China playing mindgames with border stunts. 5 points

China's new law on land borders has come into effect. It addresses the country's cross-border disputes and its future course of actions. The question is: does it affect India?

 |  5-minute read |   03-01-2022
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There are apprehensions that the standoff between China and India will worsen in the upcoming months given that the neighbouring country is at it again: propaganda, false images, and the whole paraphernalia. On January 1, 2022, China's new land border law for the “protection and exploitation of land border areas” came into effect. This was a bill that was passed by China on October 23, 2021.

China's Global Times, meanwhile, released a New-Year video on January 1, of PLA soldiers unfurling the Chinese flag at Galwan Valley, which is Indian territory.

Several experts have called out the Global Times video as 'propaganda' and as false.

Interestingly, on December 30, 2021, the Chinese government also renamed 15 places in Arunachal Pradesh; again, a region China claims as its own.

To add to that, China has maintained around 60,000 troops across the Line of Actual Control (LAC) in Eastern Ladakh even during extreme winter. India, on its part, also has a similar number of troops there to ensure that the Chinese side does not think of any misadventure.

In light of these developments comes a new law in China. China shares a 22,457 km land boundary with 14 countries.

So, what is the new law and what implications can it have for India in future?

1. THE DRAGON LAW

ap11_22_2021_000129a_010322054154.jpgPresident of People's Republic of China, Xi Jinping. Photo: Getty Images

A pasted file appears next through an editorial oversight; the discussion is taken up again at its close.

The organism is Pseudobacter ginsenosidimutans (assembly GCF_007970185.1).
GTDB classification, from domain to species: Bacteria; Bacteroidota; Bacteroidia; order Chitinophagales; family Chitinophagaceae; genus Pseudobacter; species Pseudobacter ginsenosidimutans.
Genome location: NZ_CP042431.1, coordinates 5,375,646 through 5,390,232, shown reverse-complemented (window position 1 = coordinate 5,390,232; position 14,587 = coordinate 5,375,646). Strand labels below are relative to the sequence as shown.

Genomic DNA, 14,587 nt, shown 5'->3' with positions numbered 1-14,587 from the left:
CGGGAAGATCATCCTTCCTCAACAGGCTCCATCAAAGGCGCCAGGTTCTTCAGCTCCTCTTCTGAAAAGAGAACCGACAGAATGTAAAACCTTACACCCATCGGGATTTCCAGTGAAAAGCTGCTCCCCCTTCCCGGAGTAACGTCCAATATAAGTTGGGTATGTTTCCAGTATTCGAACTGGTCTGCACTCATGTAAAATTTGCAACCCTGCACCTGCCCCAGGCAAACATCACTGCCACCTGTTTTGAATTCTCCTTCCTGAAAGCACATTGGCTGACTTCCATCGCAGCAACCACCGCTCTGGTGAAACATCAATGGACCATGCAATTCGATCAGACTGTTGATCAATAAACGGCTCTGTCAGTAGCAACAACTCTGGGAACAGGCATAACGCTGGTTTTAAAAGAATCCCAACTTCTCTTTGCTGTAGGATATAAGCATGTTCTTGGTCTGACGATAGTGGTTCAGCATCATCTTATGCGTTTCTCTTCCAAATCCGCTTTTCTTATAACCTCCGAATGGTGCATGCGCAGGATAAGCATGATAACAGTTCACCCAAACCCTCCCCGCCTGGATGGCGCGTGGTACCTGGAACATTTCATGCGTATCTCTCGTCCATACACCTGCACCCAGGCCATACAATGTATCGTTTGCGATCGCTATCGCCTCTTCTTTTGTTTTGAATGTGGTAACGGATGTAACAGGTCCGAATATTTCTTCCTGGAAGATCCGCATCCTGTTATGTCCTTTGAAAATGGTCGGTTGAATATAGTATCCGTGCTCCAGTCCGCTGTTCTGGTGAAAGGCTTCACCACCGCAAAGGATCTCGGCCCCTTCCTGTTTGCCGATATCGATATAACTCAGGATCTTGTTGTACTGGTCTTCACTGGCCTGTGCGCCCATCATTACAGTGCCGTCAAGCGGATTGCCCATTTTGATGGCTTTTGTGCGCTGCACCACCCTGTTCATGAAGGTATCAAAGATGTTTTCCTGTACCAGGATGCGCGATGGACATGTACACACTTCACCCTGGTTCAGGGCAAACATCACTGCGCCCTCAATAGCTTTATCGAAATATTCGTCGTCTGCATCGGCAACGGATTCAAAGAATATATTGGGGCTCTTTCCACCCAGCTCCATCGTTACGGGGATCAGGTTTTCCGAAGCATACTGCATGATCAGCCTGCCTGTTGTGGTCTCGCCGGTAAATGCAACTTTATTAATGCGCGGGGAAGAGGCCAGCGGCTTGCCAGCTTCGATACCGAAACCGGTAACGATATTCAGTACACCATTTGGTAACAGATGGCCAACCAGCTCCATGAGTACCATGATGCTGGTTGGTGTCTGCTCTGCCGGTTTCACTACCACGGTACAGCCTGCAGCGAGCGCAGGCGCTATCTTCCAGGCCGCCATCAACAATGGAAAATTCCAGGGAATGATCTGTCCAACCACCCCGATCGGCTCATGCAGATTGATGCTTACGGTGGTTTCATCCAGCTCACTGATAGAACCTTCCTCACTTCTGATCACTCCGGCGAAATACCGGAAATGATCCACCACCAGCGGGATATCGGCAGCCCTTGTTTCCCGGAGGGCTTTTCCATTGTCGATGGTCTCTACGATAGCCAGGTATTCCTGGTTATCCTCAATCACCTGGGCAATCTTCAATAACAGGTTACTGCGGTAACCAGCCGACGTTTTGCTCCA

The new legislation adopted by China's National People Congress is for the protection and exploitation of the country's land border areas, Chinese news agency Xinhua Net reported.

The law stipulates that the sovereignty and territorial integrity of the People's Republic of China, are 'sacred and inviolable'. The law mandates that the state shall take measures to save the territorial integrity and land boundaries and guard against and combat against any act that undermines territorial sovereignty and land boundaries, Xinhua Net said.

2. HOW IT AFFECTS INDIA

Through the new law, China seems to have authorised aggression in protecting its sovereignty, and for that, India’s cross-border disputes with China are a bit of concern. India and China are at a standoff in Eastern Ladakh and on the issue of Arunachal Pradesh. The deadly Galwan Valley clash on May 5, 2020, that claimed the lives of 20 Indian soldiers and 5 Chinese soldiers, was a result of constant tensions of weeks that culminated into a fight.

VOA News quoted Brahma Chellaney, professor of strategic studies at Centre of Policy Making and Research at New Delhi, in November, as saying ”China is using Land Borders Law particularly as leverage against India.”

The map of China shows the entire area of Arunachal Pradesh, Barahoti Plains in Uttrakhand, and the areas up to the 1959 Claim Line in Ladakh as part of its territory. And according to the new Chinese law, these areas make part of China’s sovereign integrity.